It was discovered that the Stasi had generated enough paper to fill 100 miles of shelves, and it indexed and cross-referenced 5.6 million names in its central card catalog. In the Stasi’s final days, officials destroyed about 5 percent of its records before citizens stopped them. Truckloads of paper were taken to industrial shredders, and as the end neared, agents began ripping files by hand. They stored the scraps in paper bags in the archive.
In the mid ’90s, a team started piecing the 45 million torn pages together manually, at a rate that would have led to completion in about 700 years. But a new scanning project looks like it will lead to the files being recreatedand shared with the publicmuch sooner.
Funded by the German government, the Fraunhofer Institute has created a method for double-sided scanning of the scraps and sorting the images by color of paper, type of paper and method of writing. If the pilot project for 400 bags of scraps is successful, it will get the go ahead for tackling the remaining 16,000 bags of paper. It’s estimated to cost about $300 million, but the archivists say it’s worth it. Wired reports:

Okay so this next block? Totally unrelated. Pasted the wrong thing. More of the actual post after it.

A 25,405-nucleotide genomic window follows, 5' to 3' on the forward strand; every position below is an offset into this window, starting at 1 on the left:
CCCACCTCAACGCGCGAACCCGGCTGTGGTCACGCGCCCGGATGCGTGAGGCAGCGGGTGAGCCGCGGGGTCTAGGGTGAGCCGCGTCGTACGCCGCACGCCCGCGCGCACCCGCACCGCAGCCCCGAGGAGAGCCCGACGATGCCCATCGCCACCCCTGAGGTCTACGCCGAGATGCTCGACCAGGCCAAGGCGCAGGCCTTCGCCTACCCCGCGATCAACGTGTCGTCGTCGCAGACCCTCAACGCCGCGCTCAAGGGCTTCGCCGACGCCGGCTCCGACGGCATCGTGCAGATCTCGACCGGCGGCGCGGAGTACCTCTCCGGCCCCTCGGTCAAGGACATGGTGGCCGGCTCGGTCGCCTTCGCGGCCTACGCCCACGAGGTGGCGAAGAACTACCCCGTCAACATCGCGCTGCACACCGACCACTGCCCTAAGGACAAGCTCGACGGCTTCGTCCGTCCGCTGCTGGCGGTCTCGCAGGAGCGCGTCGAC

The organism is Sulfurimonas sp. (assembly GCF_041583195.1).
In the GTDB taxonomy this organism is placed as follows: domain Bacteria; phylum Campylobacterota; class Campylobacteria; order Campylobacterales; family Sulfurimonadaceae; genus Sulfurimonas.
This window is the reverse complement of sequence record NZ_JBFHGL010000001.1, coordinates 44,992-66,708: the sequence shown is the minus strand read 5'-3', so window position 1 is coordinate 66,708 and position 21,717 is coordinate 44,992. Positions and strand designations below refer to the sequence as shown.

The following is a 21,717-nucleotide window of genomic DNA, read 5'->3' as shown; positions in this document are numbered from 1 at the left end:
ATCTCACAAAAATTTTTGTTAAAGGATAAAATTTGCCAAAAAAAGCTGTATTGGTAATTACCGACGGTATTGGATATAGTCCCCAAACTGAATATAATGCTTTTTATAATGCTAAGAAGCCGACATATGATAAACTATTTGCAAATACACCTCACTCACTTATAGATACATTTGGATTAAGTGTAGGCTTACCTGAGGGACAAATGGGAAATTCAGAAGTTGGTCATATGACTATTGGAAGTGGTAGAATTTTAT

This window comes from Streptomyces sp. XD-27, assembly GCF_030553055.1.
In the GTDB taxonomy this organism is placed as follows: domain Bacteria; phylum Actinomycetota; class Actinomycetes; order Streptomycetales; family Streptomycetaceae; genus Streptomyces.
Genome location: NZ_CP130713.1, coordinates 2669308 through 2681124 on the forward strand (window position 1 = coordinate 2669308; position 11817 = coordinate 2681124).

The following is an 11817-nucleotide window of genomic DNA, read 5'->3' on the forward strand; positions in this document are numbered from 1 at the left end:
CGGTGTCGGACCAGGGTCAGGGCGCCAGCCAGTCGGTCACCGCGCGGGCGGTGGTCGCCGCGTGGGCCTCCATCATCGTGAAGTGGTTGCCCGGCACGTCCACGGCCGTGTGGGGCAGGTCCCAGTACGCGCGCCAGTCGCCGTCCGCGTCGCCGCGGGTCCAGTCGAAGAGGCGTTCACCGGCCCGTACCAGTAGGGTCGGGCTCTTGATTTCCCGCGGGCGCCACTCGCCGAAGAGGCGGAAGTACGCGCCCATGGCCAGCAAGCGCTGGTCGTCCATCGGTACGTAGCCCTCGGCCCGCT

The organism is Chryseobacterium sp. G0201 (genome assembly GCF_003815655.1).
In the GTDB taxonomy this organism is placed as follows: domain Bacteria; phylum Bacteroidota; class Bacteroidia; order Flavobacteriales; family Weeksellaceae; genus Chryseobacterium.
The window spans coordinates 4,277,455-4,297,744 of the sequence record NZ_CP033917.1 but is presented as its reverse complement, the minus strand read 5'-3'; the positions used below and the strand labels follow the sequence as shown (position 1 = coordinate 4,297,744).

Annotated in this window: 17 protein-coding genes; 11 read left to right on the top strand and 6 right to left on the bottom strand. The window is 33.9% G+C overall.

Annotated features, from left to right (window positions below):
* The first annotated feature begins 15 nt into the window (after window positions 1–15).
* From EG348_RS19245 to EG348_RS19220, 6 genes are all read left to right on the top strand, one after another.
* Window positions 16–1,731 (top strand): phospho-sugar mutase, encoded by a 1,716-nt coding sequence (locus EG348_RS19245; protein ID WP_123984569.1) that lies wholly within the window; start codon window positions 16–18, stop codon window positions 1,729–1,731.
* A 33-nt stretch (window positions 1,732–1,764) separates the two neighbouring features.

Günter Bormann, the BStU’s senior legal expert, says there’s an overwhelming public demand for the catharsis people find in their files. “When we started in 1992, I thought we’d need five years and then close the office,” Bormann says. Instead, the Records Office was flooded with half a million requests in the first year alone. Even in cases where files hadn’t been destroyed, waiting times stretched to three years. In the past 15 years, 1.7 million people have asked to see what the Stasi knew about them.
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